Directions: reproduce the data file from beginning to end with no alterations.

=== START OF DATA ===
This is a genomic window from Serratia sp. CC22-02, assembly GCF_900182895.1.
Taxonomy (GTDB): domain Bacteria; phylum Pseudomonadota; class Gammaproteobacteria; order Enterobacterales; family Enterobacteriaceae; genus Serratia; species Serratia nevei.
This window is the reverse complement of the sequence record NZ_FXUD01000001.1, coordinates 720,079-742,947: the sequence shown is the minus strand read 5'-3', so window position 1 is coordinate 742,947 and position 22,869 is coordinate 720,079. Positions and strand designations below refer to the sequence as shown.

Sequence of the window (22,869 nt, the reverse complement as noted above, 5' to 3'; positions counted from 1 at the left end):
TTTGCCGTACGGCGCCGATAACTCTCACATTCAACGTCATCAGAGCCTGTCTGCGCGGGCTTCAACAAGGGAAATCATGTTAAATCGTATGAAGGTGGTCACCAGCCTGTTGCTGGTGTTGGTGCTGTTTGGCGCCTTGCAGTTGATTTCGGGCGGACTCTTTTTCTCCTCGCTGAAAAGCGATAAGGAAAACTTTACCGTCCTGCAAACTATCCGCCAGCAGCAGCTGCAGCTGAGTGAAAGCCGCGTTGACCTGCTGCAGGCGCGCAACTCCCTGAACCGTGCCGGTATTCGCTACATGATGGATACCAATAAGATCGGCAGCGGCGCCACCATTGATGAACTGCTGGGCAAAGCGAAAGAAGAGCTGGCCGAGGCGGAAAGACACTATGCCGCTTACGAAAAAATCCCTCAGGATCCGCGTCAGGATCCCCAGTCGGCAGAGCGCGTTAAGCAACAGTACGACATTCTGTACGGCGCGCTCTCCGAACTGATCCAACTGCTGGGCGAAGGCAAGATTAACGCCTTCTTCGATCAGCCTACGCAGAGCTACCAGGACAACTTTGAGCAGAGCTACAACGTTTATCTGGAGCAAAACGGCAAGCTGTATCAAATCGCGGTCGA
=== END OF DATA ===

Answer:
This is a genomic window from Serratia sp. CC22-02, assembly GCF_900182895.1.
Taxonomy (GTDB): domain Bacteria; phylum Pseudomonadota; class Gammaproteobacteria; order Enterobacterales; family Enterobacteriaceae; genus Serratia; species Serratia nevei.
This window is the reverse complement of the sequence record NZ_FXUD01000001.1, coordinates 720,079-742,947: the sequence shown is the minus strand read 5'-3', so window position 1 is coordinate 742,947 and position 22,869 is coordinate 720,079. Positions and strand designations below refer to the sequence as shown.

Sequence of the window (22,869 nt, the reverse complement as noted above, 5' to 3'; positions counted from 1 at the left end):
TTTGCCGTACGGCGCCGATAACTCTCACATTCAACGTCATCAGAGCCTGTCTGCGCGGGCTTCAACAAGGGAAATCATGTTAAATCGTATGAAGGTGGTCACCAGCCTGTTGCTGGTGTTGGTGCTGTTTGGCGCCTTGCAGTTGATTTCGGGCGGACTCTTTTTCTCCTCGCTGAAAAGCGATAAGGAAAACTTTACCGTCCTGCAAACTATCCGCCAGCAGCAGCTGCAGCTGAGTGAAAGCCGCGTTGACCTGCTGCAGGCGCGCAACTCCCTGAACCGTGCCGGTATTCGCTACATGATGGATACCAATAAGATCGGCAGCGGCGCCACCATTGATGAACTGCTGGGCAAAGCGAAAGAAGAGCTGGCCGAGGCGGAAAGACACTATGCCGCTTACGAAAAAATCCCTCAGGATCCGCGTCAGGATCCCCAGTCGGCAGAGCGCGTTAAGCAACAGTACGACATTCTGTACGGCGCGCTCTCCGAACTGATCCAACTGCTGGGCGAAGGCAAGATTAACGCCTTCTTCGATCAGCCTACGCAGAGCTACCAGGACAACTTTGAGCAGAGCTACAACGTTTATCTGGAGCAAAACGGCAAGCTGTATCAAATCGCGGTCGA